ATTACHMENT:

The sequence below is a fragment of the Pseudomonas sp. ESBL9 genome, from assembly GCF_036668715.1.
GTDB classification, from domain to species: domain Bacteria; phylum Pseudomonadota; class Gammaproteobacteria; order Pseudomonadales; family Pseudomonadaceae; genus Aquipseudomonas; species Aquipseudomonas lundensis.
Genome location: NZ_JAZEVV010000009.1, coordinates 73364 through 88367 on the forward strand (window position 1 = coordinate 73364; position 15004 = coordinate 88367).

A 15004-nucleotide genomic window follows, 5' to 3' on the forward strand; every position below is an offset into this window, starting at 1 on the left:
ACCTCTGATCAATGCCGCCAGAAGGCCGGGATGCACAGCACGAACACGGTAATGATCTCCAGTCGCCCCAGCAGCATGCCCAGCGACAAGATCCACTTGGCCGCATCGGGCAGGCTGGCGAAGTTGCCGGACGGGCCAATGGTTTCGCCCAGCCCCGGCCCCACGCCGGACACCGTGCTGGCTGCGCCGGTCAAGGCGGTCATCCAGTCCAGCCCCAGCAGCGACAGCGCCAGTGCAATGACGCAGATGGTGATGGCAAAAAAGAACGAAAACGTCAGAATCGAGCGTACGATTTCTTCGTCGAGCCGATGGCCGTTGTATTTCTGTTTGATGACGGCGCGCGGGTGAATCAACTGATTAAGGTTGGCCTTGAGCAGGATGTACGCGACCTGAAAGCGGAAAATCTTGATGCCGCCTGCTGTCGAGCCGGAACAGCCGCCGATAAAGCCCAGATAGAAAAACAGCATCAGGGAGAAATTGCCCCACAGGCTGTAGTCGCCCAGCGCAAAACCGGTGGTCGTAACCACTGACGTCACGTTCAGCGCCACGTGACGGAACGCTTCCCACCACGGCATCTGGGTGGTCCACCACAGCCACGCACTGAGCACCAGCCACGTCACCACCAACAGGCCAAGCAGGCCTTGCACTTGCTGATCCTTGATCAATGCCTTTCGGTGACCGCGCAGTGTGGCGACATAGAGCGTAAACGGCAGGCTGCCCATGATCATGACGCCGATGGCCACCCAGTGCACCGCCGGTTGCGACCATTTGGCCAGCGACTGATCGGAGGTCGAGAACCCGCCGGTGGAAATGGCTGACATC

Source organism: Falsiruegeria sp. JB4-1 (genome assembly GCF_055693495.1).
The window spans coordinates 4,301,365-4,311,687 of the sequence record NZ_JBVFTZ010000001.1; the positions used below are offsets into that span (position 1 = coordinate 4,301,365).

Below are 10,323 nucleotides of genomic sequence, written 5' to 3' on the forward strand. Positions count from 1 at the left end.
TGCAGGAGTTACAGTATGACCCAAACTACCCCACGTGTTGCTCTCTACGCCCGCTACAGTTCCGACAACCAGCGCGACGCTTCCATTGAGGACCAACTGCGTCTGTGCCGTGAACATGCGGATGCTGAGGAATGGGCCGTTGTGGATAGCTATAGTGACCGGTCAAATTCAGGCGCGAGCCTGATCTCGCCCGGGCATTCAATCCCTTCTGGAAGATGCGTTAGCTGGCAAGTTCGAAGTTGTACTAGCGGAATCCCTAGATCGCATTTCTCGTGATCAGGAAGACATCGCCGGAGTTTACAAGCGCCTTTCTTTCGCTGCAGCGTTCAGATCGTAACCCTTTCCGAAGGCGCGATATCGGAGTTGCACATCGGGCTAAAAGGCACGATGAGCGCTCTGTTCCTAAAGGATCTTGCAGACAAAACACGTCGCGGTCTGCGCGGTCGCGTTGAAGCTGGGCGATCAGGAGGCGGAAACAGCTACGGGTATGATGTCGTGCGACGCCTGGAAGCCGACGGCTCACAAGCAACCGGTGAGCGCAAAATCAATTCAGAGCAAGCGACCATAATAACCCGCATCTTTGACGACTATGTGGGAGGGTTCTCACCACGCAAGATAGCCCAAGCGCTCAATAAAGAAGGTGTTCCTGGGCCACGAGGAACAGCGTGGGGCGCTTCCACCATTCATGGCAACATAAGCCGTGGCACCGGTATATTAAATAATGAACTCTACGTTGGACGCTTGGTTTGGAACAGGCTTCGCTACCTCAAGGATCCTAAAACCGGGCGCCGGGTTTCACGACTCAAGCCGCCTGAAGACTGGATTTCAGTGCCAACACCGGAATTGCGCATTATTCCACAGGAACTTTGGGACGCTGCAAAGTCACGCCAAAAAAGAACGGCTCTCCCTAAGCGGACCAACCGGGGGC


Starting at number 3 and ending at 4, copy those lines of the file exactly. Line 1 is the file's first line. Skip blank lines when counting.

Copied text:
Genome location: NZ_JAZEVV010000009.1, coordinates 73364 through 88367 on the forward strand (window position 1 = coordinate 73364; position 15004 = coordinate 88367).

A 15004-nucleotide genomic window follows, 5' to 3' on the forward strand; every position below is an offset into this window, starting at 1 on the left: